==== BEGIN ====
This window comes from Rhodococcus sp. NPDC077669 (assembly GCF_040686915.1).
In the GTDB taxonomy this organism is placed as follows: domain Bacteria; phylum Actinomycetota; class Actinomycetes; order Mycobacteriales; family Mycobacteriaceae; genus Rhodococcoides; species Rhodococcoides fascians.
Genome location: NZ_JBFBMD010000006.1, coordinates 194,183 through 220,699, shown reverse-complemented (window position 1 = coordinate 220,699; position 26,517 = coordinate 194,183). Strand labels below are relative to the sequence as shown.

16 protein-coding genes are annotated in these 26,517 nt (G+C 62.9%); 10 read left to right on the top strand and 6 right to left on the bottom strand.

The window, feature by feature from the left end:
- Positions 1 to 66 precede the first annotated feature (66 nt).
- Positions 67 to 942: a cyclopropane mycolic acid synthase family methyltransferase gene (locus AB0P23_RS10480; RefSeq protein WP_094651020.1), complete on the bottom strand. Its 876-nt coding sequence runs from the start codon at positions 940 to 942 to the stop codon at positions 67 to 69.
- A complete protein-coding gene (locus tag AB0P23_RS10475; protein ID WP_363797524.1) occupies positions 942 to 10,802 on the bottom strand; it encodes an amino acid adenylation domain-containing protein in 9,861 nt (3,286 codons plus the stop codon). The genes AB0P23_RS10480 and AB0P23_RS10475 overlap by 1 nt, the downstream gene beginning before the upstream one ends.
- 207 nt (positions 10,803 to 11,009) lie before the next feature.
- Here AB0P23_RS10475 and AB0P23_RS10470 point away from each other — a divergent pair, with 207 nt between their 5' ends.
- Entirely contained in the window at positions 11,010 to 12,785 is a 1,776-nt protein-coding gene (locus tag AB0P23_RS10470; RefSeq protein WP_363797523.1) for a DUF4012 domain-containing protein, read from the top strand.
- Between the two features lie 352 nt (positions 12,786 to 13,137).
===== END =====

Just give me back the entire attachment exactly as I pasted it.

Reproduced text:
This window comes from Rhodococcus sp. NPDC077669 (assembly GCF_040686915.1).
In the GTDB taxonomy this organism is placed as follows: domain Bacteria; phylum Actinomycetota; class Actinomycetes; order Mycobacteriales; family Mycobacteriaceae; genus Rhodococcoides; species Rhodococcoides fascians.
Genome location: NZ_JBFBMD010000006.1, coordinates 194,183 through 220,699, shown reverse-complemented (window position 1 = coordinate 220,699; position 26,517 = coordinate 194,183). Strand labels below are relative to the sequence as shown.

16 protein-coding genes are annotated in these 26,517 nt (G+C 62.9%); 10 read left to right on the top strand and 6 right to left on the bottom strand.

The window, feature by feature from the left end:
- Positions 1 to 66 precede the first annotated feature (66 nt).
- Positions 67 to 942: a cyclopropane mycolic acid synthase family methyltransferase gene (locus AB0P23_RS10480; RefSeq protein WP_094651020.1), complete on the bottom strand. Its 876-nt coding sequence runs from the start codon at positions 940 to 942 to the stop codon at positions 67 to 69.
- A complete protein-coding gene (locus tag AB0P23_RS10475; protein ID WP_363797524.1) occupies positions 942 to 10,802 on the bottom strand; it encodes an amino acid adenylation domain-containing protein in 9,861 nt (3,286 codons plus the stop codon). The genes AB0P23_RS10480 and AB0P23_RS10475 overlap by 1 nt, the downstream gene beginning before the upstream one ends.
- 207 nt (positions 10,803 to 11,009) lie before the next feature.
- Here AB0P23_RS10475 and AB0P23_RS10470 point away from each other — a divergent pair, with 207 nt between their 5' ends.
- Entirely contained in the window at positions 11,010 to 12,785 is a 1,776-nt protein-coding gene (locus tag AB0P23_RS10470; RefSeq protein WP_363797523.1) for a DUF4012 domain-containing protein, read from the top strand.
- Between the two features lie 352 nt (positions 12,786 to 13,137).